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University of Minnesota

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Although hospitals in the Valley have preventive measures in place, some are finding that it’s not until an incident happens that a facility knows what more to improve.
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The University of Minnesota is replacing the chairman of its psychiatry department following two scathing reviews of its safety protocols in research involving human subjects and its recruitment of a troubled man who later died by suicide in a schizophrenia drug trial.

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Dan Markingson suffered from schizophrenia and killed himself in May 2004 while taking part in a clinical trial for an antipsychotic drug made by AstraZeneca. The evolving case continues to highlight problems of research oversight at the university and state levels.

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Over a series of posts, I’m going to try to break down some of the broad categories of data, discuss how they are used and point out some of their limitations. I’m going to cover four main areas: vital statistics, censuses, surveys, and estimates.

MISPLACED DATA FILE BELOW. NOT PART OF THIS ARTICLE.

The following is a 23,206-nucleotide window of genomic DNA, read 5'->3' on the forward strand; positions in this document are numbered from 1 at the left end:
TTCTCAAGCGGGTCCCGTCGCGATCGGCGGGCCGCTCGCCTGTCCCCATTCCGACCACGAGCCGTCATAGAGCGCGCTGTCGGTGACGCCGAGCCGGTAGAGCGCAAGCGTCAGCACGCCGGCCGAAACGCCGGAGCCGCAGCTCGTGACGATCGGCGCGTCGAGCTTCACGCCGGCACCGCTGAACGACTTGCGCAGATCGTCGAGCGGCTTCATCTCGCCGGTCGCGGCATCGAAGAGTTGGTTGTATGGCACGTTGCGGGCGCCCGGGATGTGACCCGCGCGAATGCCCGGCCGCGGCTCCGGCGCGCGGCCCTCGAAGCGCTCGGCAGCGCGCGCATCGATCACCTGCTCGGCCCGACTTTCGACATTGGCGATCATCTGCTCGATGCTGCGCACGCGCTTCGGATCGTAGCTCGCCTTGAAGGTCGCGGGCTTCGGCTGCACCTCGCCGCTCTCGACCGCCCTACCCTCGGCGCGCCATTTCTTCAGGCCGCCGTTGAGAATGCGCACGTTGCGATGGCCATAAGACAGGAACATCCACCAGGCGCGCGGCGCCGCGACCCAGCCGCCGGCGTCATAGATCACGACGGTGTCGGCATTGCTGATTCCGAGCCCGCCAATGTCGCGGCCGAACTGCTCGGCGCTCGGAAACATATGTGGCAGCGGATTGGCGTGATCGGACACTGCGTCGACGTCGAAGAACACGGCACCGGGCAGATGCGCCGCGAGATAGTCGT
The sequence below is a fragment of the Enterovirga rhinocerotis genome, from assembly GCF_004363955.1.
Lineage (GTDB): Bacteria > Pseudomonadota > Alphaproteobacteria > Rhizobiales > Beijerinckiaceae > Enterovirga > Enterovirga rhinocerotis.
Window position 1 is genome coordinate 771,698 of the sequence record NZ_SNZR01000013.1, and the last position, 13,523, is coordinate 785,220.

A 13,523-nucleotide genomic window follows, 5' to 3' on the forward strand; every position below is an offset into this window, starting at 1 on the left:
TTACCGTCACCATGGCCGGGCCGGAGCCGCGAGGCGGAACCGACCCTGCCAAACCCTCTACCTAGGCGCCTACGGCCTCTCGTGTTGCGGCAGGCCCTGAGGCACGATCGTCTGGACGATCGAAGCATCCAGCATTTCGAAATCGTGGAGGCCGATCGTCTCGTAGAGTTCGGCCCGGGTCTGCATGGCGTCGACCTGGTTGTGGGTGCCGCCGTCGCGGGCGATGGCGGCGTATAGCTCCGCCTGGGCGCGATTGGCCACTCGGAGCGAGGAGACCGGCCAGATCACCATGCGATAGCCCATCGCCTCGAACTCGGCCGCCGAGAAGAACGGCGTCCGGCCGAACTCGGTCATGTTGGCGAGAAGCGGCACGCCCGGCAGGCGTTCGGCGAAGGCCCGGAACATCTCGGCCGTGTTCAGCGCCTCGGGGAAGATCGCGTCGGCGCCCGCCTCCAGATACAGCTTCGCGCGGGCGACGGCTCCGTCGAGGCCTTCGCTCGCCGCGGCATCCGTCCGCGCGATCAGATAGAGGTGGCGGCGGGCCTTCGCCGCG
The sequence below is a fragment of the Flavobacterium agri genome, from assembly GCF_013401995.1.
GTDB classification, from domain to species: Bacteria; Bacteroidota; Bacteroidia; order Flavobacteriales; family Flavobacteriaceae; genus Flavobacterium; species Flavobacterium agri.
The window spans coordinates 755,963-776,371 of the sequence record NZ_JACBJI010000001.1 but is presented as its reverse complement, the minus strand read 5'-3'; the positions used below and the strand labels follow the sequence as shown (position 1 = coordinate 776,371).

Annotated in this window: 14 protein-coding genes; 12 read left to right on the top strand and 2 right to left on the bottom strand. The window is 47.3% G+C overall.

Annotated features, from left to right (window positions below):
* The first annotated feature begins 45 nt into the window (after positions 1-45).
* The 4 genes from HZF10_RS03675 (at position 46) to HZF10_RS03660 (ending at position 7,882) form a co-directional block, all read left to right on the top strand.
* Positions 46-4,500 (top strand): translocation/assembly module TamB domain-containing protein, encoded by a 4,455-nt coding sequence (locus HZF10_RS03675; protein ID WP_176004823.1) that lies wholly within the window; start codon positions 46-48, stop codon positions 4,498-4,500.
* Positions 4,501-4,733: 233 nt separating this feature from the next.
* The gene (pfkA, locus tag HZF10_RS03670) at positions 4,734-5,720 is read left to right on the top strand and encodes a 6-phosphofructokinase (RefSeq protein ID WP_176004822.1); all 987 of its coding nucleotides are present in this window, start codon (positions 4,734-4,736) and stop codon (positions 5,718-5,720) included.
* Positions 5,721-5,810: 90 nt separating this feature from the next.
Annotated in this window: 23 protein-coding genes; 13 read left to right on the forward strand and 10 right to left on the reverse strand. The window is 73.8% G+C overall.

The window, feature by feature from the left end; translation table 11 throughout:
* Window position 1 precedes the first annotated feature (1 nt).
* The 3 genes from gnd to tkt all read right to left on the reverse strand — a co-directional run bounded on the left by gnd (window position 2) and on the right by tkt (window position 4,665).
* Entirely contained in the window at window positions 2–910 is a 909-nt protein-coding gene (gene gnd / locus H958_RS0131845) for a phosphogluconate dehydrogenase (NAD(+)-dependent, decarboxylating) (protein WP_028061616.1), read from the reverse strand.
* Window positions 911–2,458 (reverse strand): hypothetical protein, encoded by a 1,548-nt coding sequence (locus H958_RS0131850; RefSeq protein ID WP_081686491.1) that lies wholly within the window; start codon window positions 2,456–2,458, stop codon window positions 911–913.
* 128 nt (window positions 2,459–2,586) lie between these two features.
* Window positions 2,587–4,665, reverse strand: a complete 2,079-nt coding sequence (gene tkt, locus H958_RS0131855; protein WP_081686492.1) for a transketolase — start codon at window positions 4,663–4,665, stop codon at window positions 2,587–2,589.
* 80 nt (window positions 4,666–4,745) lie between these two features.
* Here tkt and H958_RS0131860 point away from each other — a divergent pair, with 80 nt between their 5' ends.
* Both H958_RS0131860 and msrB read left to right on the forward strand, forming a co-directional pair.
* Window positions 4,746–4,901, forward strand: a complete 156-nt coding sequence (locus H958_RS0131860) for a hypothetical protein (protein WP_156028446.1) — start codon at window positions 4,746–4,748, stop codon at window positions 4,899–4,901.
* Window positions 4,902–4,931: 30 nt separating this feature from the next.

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Bioethicist Leigh Turner describes how the stem cell company Celltex tried to intimidate him and his university when he asked the FDA to investigate the company.

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Bioethicist Leigh Turner talks about why he sicced the FDA on Celltex and about academic rivalries in the world of bioethics.

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Bioethicist Leigh Turner, recently under fire from a stem cell company he criticized for ethical problems, talks about his research on medical tourism.

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When controversial bioethicist Glenn McGee quit his job as chief ethics advisor to Houston-based Celltex Therapeutics in February, the controversy over the company was on the verge of dying down. Until Celltex threatened a major public university and the very concept of free speech.

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Any investigative reporter will tell you that a case dismissal does not necessarily mean a victory. Here's how that rule of thumb figures into the case of Dan Markingson, who committed suicide after participating in a clinical trial for the psychiatric drug Seroquel.

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A candid email from a university publicist sheds some, but not enough, light on why the university won't provide documents from a controversial Seroquel clinical study.

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